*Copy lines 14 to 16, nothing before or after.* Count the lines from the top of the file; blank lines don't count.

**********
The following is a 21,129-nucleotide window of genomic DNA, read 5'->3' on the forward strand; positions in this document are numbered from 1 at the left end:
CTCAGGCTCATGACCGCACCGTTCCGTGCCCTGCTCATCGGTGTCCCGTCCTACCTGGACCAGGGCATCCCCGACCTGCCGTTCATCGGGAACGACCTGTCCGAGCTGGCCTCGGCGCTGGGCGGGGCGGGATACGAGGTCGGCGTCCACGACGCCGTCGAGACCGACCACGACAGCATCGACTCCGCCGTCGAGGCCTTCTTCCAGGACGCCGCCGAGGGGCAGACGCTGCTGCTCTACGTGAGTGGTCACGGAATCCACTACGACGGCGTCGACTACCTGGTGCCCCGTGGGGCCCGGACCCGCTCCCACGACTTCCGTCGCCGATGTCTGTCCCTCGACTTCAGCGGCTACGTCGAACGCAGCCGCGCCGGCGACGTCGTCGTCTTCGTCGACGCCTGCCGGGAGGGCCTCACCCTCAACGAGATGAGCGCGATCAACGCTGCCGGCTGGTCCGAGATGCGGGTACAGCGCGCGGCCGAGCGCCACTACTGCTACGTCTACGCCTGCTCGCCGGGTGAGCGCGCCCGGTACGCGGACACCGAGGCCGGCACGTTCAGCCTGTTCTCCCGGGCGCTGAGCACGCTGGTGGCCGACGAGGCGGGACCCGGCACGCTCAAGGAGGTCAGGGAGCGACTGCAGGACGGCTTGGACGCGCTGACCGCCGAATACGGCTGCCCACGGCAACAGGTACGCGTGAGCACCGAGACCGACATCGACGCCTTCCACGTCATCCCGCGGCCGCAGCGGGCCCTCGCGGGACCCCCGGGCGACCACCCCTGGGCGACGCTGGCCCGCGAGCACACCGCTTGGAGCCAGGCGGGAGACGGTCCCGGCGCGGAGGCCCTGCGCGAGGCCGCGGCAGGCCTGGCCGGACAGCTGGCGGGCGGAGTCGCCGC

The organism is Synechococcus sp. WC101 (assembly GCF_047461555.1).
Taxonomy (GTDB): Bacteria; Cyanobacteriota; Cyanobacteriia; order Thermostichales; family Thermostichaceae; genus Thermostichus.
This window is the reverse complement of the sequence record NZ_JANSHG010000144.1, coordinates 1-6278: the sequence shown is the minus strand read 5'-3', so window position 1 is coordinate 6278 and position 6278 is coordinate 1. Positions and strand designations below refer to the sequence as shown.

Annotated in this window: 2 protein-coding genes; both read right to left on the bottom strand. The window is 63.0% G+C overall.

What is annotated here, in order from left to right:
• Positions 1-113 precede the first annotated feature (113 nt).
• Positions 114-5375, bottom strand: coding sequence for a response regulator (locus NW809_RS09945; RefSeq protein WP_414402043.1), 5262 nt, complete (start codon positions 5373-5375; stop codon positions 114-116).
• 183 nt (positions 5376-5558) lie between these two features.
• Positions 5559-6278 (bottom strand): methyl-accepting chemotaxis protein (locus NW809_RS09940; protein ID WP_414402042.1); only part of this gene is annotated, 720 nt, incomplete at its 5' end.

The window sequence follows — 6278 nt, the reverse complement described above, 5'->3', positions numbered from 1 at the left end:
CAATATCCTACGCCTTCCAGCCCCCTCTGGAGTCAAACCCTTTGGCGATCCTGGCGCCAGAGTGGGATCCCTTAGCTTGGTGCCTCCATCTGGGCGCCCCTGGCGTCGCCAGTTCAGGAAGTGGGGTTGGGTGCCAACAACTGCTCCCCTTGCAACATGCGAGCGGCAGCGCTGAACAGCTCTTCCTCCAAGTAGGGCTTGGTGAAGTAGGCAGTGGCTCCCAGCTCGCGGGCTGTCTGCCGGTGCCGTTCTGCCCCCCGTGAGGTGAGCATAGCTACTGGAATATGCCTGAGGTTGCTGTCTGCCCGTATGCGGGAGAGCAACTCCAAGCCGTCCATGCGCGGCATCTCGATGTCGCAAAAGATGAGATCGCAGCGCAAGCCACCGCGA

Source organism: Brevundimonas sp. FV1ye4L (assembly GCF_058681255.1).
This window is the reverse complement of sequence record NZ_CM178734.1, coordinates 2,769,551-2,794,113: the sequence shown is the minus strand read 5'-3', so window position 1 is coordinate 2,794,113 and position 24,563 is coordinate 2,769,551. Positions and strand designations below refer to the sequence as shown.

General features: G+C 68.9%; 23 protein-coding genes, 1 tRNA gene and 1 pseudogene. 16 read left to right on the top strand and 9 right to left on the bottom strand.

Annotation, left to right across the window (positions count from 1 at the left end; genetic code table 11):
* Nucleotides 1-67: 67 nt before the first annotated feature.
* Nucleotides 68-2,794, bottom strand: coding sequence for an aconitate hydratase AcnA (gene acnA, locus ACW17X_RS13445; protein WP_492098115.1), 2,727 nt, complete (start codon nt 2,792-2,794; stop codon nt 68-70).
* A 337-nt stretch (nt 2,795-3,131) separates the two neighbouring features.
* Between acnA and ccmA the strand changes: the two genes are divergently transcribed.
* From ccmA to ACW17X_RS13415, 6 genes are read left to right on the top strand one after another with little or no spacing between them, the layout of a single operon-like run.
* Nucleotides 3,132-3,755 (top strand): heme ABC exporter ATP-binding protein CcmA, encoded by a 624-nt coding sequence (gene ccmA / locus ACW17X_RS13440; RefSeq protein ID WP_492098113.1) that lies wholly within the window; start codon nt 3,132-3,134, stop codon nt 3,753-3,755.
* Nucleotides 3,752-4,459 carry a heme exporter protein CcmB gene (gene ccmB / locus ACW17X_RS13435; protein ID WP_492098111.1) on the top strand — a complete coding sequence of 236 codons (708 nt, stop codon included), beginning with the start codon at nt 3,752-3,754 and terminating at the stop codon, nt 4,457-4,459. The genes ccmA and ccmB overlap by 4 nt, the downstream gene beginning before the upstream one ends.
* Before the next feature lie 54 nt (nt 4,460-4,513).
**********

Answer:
Source organism: Brevundimonas sp. FV1ye4L (assembly GCF_058681255.1).
This window is the reverse complement of sequence record NZ_CM178734.1, coordinates 2,769,551-2,794,113: the sequence shown is the minus strand read 5'-3', so window position 1 is coordinate 2,794,113 and position 24,563 is coordinate 2,769,551. Positions and strand designations below refer to the sequence as shown.

General features: G+C 68.9%; 23 protein-coding genes, 1 tRNA gene and 1 pseudogene. 16 read left to right on the top strand and 9 right to left on the bottom strand.